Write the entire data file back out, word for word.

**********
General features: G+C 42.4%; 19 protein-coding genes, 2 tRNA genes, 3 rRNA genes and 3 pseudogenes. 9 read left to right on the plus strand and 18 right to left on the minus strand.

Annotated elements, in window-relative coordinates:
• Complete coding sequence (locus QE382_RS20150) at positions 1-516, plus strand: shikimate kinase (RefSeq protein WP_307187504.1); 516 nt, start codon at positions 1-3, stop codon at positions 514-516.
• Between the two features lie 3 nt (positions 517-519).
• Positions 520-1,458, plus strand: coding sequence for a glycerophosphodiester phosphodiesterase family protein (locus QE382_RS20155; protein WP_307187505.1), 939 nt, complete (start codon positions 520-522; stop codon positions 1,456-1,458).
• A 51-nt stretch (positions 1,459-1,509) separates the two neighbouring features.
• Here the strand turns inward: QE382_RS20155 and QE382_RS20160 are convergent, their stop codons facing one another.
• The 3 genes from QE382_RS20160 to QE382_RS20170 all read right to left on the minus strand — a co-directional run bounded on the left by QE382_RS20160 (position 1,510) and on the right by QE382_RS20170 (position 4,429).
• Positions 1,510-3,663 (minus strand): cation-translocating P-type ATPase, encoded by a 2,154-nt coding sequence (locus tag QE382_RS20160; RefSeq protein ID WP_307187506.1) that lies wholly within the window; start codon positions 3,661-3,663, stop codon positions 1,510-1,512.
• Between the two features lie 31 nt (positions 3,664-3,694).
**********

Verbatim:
General features: G+C 42.4%; 19 protein-coding genes, 2 tRNA genes, 3 rRNA genes and 3 pseudogenes. 9 read left to right on the plus strand and 18 right to left on the minus strand.

Annotated elements, in window-relative coordinates:
• Complete coding sequence (locus QE382_RS20150) at positions 1-516, plus strand: shikimate kinase (RefSeq protein WP_307187504.1); 516 nt, start codon at positions 1-3, stop codon at positions 514-516.
• Between the two features lie 3 nt (positions 517-519).
• Positions 520-1,458, plus strand: coding sequence for a glycerophosphodiester phosphodiesterase family protein (locus QE382_RS20155; protein WP_307187505.1), 939 nt, complete (start codon positions 520-522; stop codon positions 1,456-1,458).
• A 51-nt stretch (positions 1,459-1,509) separates the two neighbouring features.
• Here the strand turns inward: QE382_RS20155 and QE382_RS20160 are convergent, their stop codons facing one another.
• The 3 genes from QE382_RS20160 to QE382_RS20170 all read right to left on the minus strand — a co-directional run bounded on the left by QE382_RS20160 (position 1,510) and on the right by QE382_RS20170 (position 4,429).
• Positions 1,510-3,663 (minus strand): cation-translocating P-type ATPase, encoded by a 2,154-nt coding sequence (locus tag QE382_RS20160; RefSeq protein ID WP_307187506.1) that lies wholly within the window; start codon positions 3,661-3,663, stop codon positions 1,510-1,512.
• Between the two features lie 31 nt (positions 3,664-3,694).